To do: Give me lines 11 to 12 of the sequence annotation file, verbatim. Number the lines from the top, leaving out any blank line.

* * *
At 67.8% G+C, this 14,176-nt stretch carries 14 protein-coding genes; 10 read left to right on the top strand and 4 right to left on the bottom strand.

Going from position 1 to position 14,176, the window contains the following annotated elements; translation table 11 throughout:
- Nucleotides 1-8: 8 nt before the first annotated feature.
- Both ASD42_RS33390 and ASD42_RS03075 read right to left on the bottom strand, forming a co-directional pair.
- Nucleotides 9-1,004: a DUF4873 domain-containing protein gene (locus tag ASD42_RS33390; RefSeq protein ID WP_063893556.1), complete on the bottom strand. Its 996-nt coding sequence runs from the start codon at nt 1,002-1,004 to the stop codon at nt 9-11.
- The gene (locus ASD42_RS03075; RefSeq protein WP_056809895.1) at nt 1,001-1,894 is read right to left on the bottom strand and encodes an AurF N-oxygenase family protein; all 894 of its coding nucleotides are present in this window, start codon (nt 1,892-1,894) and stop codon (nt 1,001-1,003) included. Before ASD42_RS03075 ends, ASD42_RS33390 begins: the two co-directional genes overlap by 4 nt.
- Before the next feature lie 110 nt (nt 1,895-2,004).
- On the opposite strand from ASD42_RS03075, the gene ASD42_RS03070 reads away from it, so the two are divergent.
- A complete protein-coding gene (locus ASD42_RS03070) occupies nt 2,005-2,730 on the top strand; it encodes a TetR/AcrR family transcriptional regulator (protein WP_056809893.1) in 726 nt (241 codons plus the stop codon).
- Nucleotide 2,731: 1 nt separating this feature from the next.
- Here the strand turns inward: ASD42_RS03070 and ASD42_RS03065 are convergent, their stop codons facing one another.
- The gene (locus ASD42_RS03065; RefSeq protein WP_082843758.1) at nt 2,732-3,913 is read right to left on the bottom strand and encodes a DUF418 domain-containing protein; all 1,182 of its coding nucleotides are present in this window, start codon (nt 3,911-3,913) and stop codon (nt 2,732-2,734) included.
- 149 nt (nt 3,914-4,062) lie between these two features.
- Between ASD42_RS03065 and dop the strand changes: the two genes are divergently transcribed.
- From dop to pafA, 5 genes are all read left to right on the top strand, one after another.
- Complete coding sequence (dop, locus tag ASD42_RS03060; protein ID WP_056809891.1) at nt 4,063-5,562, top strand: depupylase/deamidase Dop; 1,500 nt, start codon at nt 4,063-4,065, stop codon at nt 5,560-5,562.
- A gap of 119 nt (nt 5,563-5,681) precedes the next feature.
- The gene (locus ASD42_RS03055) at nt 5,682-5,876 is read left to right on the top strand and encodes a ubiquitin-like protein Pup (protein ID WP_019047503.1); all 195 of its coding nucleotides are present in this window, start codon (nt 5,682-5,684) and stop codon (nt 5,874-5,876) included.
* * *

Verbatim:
- Here the strand turns inward: ASD42_RS03070 and ASD42_RS03065 are convergent, their stop codons facing one another.
- The gene (locus ASD42_RS03065; RefSeq protein WP_082843758.1) at nt 2,732-3,913 is read right to left on the bottom strand and encodes a DUF418 domain-containing protein; all 1,182 of its coding nucleotides are present in this window, start codon (nt 3,911-3,913) and stop codon (nt 2,732-2,734) included.